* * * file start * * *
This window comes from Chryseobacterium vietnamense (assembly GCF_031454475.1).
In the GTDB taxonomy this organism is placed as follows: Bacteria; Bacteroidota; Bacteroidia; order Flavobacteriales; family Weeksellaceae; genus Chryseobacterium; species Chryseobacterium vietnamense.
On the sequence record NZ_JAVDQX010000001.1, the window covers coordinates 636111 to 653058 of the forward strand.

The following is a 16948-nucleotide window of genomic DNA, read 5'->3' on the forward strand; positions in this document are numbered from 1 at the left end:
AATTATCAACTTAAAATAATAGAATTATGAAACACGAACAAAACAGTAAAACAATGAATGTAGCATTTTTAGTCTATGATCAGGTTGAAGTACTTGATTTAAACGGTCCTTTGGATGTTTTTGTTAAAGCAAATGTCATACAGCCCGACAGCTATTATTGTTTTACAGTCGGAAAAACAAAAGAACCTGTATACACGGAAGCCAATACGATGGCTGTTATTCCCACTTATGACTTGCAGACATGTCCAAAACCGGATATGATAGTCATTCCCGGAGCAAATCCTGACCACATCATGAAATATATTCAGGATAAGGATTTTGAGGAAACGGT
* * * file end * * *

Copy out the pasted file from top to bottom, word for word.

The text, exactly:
This window comes from Chryseobacterium vietnamense (assembly GCF_031454475.1).
In the GTDB taxonomy this organism is placed as follows: Bacteria; Bacteroidota; Bacteroidia; order Flavobacteriales; family Weeksellaceae; genus Chryseobacterium; species Chryseobacterium vietnamense.
On the sequence record NZ_JAVDQX010000001.1, the window covers coordinates 636111 to 653058 of the forward strand.

The following is a 16948-nucleotide window of genomic DNA, read 5'->3' on the forward strand; positions in this document are numbered from 1 at the left end:
AATTATCAACTTAAAATAATAGAATTATGAAACACGAACAAAACAGTAAAACAATGAATGTAGCATTTTTAGTCTATGATCAGGTTGAAGTACTTGATTTAAACGGTCCTTTGGATGTTTTTGTTAAAGCAAATGTCATACAGCCCGACAGCTATTATTGTTTTACAGTCGGAAAAACAAAAGAACCTGTATACACGGAAGCCAATACGATGGCTGTTATTCCCACTTATGACTTGCAGACATGTCCAAAACCGGATATGATAGTCATTCCCGGAGCAAATCCTGACCACATCATGAAATATATTCAGGATAAGGATTTTGAGGAAACGGT